The Special Rapporteur Raquel Rolnik visited Argentina, at the invitation of the country’s government, between April 10th and 21st, 2011. The objective of the visit was to examine the current situation of the right to adequate housing in that country. In her report, Rolnik presents the conclusions of her visit, as well as her recommendations to the government of Argentina.

The Rapporteur saw the reactivation of national housing policies in 2003 in a positive light, as was the case with the national government’s engagement in consolidating housing as a responsibility of the State and, therefore, an object of important budget investment.

However, several factors currently hinder an effective right to adequate housing in Argentina, mainly: the lack of regulation of the land and soil market, the lack of federative coordination in the formulation and establishment of housing policies, a regulator for evictions that does not guarantee a legal process and the lack of sufficiently diversified integral habitat policies to offer long-term solutions to specific housing needs in the country.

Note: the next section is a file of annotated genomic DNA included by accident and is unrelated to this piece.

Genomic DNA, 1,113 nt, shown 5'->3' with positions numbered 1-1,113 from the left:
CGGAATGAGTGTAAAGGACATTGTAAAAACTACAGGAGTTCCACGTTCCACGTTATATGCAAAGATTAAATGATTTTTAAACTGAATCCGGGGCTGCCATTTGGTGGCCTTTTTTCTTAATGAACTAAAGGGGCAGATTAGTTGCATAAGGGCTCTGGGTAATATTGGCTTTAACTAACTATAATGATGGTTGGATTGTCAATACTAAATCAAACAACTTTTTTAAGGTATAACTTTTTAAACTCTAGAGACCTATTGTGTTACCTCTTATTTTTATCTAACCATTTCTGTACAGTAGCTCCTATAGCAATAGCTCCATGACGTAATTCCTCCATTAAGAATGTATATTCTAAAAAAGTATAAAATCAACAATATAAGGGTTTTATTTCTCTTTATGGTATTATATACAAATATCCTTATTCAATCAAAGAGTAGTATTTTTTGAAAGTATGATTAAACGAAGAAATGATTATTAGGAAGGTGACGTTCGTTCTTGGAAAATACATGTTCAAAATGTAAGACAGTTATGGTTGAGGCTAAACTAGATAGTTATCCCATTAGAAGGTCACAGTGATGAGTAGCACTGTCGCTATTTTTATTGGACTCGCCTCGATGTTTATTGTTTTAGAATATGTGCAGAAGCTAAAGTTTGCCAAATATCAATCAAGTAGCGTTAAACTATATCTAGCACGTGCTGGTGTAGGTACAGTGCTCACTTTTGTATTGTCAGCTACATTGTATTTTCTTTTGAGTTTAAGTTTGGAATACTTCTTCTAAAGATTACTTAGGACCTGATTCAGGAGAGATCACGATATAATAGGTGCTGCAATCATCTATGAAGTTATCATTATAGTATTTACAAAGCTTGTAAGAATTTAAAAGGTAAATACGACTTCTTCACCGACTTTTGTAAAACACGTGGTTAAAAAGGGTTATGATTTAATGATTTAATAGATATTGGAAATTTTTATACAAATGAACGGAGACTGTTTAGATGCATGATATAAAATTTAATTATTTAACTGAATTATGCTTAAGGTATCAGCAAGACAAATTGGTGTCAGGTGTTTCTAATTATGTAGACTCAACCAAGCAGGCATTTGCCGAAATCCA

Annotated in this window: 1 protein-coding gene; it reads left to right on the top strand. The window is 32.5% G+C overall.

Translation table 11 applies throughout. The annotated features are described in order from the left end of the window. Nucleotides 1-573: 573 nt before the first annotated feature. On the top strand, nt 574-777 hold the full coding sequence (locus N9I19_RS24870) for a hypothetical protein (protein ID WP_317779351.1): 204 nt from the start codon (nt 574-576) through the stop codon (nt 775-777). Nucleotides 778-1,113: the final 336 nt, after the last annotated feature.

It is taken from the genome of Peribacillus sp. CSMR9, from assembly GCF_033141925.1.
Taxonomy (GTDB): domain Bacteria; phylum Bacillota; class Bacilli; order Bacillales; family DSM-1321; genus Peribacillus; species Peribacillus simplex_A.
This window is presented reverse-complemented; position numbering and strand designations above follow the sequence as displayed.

Therefore, the Special Rapporteur formulated a series of recommendations related to five priority themes: fragility of the current housing and soil policies; informal settlements; evictions and situations that are specific to the indigenous people and migrating populations. Raquel Rolnik considers that, taking into consideration the normative and financial investment advances in housing, including the economic growth of recent years, Argentina finds itself in full conditions to mobilize and establish a social-territorial pact for the implementation of the right to adequate housing for all its inhabitants.

To read the statement made by the Rapporteur to the government and press at the end of the mission, click here (in Spanish).

To read the mission press release, click here.

To read the official report in English, click below.

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